With each year, challenges grow in supplying water globally. This is why expert stakeholders in the field of circular water are working to widen and enhance nature-based solutions (NBS), knowledge and implementation for the reuse of water and mitigation of pollution and run-off. Although achieving these aims involve many technical considerations, the all important human element of co-creating nature-based solutions should not be overlooked.
At a recent cross-cutting dialogue in the context of the NICE NbS, of which ICLEI Europe takes part in, experts presented on the topic of circular water, co-creation, and knowledge exchange, leaving space for participants to inquire further on best practices in the field of citizen participation.
During her presentation Daiane Trevisan of CETIM reflected wisely that among the roles and responsibilities of NICE, the endeavour is more than just a project. “NICE is an opportunity to develop innovative nature-based solutions for a more sustainable water cycle”.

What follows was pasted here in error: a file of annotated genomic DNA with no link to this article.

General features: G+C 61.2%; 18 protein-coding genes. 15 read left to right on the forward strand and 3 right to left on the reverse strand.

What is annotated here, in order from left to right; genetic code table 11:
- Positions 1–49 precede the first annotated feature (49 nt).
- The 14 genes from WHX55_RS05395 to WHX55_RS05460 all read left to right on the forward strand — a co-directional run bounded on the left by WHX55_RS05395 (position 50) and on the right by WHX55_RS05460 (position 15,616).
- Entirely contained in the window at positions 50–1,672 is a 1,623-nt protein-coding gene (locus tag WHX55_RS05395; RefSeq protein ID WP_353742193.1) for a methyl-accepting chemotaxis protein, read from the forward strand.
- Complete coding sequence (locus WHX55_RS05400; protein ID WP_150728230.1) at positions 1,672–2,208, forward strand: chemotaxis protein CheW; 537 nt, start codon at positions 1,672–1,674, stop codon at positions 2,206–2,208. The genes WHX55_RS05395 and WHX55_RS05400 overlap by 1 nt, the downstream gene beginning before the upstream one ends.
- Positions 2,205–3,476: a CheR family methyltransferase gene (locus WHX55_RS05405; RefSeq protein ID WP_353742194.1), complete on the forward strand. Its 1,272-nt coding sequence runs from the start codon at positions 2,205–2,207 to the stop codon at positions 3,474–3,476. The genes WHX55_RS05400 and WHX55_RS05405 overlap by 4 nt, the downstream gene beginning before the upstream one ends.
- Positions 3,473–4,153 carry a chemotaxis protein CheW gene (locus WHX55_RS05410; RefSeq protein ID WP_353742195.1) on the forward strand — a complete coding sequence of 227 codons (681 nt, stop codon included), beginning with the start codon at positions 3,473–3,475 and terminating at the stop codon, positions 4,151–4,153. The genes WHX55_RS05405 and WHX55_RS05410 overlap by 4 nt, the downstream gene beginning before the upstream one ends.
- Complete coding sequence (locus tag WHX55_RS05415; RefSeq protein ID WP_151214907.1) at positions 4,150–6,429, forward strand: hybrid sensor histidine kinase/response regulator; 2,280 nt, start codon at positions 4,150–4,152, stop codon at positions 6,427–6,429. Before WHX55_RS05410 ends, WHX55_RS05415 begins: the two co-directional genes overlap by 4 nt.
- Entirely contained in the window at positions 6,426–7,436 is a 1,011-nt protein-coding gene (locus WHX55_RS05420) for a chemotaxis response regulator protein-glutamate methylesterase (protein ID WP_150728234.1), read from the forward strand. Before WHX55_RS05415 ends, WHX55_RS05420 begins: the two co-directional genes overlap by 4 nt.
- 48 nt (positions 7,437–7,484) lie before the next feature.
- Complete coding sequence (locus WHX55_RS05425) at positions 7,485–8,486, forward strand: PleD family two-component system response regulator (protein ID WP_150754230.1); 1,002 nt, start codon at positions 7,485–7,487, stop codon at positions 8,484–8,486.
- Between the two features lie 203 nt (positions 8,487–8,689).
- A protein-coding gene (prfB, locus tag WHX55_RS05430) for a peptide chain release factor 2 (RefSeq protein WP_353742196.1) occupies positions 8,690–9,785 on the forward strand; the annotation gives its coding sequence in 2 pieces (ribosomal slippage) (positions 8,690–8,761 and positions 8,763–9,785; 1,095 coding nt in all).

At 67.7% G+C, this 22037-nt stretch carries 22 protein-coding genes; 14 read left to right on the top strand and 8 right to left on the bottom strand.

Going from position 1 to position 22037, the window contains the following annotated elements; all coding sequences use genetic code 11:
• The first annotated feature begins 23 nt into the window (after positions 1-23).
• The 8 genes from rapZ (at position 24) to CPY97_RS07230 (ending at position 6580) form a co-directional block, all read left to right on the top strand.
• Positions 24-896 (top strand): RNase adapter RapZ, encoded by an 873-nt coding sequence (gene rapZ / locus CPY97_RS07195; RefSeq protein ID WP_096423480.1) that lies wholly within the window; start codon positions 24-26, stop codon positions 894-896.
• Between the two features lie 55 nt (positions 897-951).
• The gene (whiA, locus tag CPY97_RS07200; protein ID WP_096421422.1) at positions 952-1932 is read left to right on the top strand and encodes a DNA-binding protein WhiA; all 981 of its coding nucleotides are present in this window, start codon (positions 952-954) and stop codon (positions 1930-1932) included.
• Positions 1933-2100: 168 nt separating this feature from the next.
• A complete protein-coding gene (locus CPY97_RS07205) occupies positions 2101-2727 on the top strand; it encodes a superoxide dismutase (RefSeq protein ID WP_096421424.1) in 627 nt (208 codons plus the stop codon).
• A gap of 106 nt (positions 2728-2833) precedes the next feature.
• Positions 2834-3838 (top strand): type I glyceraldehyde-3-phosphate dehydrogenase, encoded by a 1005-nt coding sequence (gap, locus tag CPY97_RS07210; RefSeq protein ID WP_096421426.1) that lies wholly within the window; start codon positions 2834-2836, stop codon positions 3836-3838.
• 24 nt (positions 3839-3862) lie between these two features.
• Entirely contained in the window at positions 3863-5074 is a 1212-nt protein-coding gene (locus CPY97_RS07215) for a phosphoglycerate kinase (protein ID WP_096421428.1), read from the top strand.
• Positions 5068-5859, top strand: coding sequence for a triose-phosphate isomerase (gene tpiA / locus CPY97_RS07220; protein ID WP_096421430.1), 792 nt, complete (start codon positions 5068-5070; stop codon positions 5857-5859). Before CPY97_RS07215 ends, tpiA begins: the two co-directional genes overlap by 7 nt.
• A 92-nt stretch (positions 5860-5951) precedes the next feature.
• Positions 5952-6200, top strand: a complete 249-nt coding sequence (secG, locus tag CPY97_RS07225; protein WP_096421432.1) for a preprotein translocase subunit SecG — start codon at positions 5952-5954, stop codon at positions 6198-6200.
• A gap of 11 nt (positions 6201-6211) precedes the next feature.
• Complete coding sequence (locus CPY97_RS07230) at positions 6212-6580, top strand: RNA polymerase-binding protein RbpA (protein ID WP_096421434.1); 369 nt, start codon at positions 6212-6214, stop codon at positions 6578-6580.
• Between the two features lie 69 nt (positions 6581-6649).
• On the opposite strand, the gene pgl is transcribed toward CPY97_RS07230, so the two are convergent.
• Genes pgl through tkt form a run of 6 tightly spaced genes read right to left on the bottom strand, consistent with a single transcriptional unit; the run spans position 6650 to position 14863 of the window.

In order to more effectively achieve the goals of co-creation for circular water, public participation is paramount. Marina Gentle of LISODE, an organisation which assists local governments, researchers and more to facilitate dialogue with end users, gave more insight to the meaning of public participation and tips and tricks towards more effective collaboration with citizen stakeholders, including proper communication and including end-users in the co-design process.
Among the many lessons presented, a clear key message is that co-creative discussions should have clear facilitation, meaning a designated contact who engages only in furthering dialogue of the participants, remains neutral, and has clear intentions to retain fairness and increase public impact.
Lastly, Magdalena Gajewska of Gdańsk University of Technology presented a case study of co-creative work on circular water in Gdańsk (Poland). In Gdańsk, the municipality was hit by two strong floods, which left an impact on the way citizens thought about flood mitigation. Local stakeholders came together to include the public for decisions on how the city would protect Gdańsk against future floods including creating rain gardens. Over time, citizen awareness has increased substantially, with citizens even taking proactive leadership over the creation of their own rain gardens.
It is clear that when citizens are made a part of the co-design process, opportunities for innovative co-creation in NBS flourish!
Learn more about the NICE project here.
Read more about the discussion here.